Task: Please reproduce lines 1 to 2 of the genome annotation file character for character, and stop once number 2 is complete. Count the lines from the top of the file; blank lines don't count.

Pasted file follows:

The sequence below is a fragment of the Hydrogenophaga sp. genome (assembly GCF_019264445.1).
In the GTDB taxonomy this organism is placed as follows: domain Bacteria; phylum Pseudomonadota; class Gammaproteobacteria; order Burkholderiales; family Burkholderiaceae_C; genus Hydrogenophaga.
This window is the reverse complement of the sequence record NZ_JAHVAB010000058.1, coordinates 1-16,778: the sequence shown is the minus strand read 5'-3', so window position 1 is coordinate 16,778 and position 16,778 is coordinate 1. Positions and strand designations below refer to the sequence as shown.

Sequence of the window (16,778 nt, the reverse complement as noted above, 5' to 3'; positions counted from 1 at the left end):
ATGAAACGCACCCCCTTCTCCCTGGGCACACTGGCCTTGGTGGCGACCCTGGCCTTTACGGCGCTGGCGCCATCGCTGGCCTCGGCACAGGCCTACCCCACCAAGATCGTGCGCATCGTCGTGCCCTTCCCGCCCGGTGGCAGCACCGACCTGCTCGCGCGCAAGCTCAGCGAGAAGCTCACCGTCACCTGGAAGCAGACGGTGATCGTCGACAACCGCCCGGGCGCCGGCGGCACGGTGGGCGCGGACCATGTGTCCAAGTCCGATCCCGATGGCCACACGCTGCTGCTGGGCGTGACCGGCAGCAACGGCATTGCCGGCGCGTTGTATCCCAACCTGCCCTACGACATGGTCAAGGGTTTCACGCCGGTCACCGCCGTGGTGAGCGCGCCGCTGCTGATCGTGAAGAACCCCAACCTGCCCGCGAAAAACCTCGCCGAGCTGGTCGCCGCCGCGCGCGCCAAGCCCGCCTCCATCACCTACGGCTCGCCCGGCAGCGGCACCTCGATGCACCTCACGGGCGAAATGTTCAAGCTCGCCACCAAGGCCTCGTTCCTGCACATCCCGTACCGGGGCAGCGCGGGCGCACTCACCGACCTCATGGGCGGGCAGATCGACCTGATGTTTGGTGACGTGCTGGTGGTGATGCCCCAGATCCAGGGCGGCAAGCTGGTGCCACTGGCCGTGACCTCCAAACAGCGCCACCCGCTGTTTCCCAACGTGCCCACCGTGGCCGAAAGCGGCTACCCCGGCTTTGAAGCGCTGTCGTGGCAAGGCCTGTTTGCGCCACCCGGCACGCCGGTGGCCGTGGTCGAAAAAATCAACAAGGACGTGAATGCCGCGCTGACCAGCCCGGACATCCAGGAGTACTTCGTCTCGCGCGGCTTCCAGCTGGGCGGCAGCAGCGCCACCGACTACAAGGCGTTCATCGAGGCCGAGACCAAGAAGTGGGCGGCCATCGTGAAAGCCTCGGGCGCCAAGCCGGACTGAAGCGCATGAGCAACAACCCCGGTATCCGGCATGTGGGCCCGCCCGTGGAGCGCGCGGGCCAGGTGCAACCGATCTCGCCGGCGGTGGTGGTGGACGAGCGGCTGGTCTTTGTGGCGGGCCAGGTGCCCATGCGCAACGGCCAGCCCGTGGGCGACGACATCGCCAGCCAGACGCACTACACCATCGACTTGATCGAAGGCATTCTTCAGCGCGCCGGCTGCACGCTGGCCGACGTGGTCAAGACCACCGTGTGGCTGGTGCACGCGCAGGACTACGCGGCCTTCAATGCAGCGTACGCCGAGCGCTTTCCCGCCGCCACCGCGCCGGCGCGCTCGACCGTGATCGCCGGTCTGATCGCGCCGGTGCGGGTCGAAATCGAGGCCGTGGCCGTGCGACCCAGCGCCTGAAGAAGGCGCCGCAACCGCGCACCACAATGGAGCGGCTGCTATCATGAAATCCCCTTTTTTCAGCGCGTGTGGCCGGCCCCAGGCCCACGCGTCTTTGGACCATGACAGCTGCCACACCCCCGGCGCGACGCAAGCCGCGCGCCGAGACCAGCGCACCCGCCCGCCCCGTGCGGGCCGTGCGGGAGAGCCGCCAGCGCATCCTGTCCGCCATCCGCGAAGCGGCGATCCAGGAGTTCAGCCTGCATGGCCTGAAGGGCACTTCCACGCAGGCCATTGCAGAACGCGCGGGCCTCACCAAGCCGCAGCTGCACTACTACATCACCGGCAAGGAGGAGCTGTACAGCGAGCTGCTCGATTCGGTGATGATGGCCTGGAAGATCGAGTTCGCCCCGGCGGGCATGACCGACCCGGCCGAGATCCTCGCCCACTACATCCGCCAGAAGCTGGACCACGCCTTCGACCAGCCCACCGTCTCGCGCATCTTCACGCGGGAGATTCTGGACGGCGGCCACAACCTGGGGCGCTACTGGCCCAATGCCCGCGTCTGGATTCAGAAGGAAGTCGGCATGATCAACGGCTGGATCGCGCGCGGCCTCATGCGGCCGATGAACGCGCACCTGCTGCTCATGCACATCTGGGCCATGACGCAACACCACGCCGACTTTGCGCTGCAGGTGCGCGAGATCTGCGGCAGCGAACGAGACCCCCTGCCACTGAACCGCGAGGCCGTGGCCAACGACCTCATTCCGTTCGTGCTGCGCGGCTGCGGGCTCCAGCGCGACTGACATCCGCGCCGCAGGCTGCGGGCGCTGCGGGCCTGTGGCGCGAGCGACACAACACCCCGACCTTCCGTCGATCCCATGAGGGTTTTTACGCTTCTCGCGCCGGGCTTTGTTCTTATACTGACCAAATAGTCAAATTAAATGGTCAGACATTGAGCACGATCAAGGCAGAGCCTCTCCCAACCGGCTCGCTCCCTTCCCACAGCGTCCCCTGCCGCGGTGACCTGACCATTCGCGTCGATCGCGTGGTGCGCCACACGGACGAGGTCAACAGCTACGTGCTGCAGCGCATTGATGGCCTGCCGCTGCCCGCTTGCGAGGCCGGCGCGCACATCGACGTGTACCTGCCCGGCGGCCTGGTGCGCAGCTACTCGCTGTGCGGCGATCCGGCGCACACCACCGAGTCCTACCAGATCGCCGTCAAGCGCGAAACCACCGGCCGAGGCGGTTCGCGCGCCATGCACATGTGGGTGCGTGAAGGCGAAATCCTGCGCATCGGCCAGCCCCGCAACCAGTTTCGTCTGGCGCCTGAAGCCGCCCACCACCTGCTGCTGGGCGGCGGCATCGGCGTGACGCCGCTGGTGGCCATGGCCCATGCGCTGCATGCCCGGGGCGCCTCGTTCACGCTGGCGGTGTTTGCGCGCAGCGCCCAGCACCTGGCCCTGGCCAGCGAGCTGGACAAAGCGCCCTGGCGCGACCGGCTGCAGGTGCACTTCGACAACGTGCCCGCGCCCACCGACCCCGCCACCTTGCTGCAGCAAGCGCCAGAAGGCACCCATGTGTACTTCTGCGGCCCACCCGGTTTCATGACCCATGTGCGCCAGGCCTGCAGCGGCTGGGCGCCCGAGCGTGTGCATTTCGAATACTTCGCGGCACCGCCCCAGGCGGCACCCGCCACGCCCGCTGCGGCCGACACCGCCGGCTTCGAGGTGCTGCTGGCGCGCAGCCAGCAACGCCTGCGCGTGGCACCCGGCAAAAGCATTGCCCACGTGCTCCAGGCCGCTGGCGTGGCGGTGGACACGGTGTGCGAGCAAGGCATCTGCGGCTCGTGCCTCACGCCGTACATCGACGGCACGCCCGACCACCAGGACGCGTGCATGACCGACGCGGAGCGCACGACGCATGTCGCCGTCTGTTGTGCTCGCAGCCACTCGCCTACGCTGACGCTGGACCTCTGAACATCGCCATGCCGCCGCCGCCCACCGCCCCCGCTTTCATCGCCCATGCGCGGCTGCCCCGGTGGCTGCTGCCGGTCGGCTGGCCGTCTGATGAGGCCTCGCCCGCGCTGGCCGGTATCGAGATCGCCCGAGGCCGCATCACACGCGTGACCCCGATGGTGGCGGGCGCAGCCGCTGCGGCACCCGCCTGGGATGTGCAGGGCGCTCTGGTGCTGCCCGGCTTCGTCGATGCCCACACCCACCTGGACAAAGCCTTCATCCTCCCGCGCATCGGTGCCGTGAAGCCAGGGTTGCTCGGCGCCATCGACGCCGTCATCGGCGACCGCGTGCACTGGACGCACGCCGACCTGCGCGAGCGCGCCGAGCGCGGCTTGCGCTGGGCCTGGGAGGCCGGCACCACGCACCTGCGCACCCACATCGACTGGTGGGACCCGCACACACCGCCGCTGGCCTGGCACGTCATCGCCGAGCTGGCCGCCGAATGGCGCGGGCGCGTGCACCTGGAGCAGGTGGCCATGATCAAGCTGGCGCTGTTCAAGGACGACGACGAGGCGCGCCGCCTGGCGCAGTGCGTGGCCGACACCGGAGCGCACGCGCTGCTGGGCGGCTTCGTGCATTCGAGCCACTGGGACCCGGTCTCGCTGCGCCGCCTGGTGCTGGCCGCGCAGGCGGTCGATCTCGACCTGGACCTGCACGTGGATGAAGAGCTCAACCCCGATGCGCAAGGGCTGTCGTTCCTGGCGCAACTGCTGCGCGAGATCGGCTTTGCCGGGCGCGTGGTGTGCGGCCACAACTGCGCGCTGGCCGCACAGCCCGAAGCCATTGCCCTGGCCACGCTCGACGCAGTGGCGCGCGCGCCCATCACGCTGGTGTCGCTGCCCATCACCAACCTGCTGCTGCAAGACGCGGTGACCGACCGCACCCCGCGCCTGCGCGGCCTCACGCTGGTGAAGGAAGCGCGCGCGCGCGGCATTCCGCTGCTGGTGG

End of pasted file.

The sequence below is a fragment of the Hydrogenophaga sp. genome (assembly GCF_019264445.1).
In the GTDB taxonomy this organism is placed as follows: domain Bacteria; phylum Pseudomonadota; class Gammaproteobacteria; order Burkholderiales; family Burkholderiaceae_C; genus Hydrogenophaga.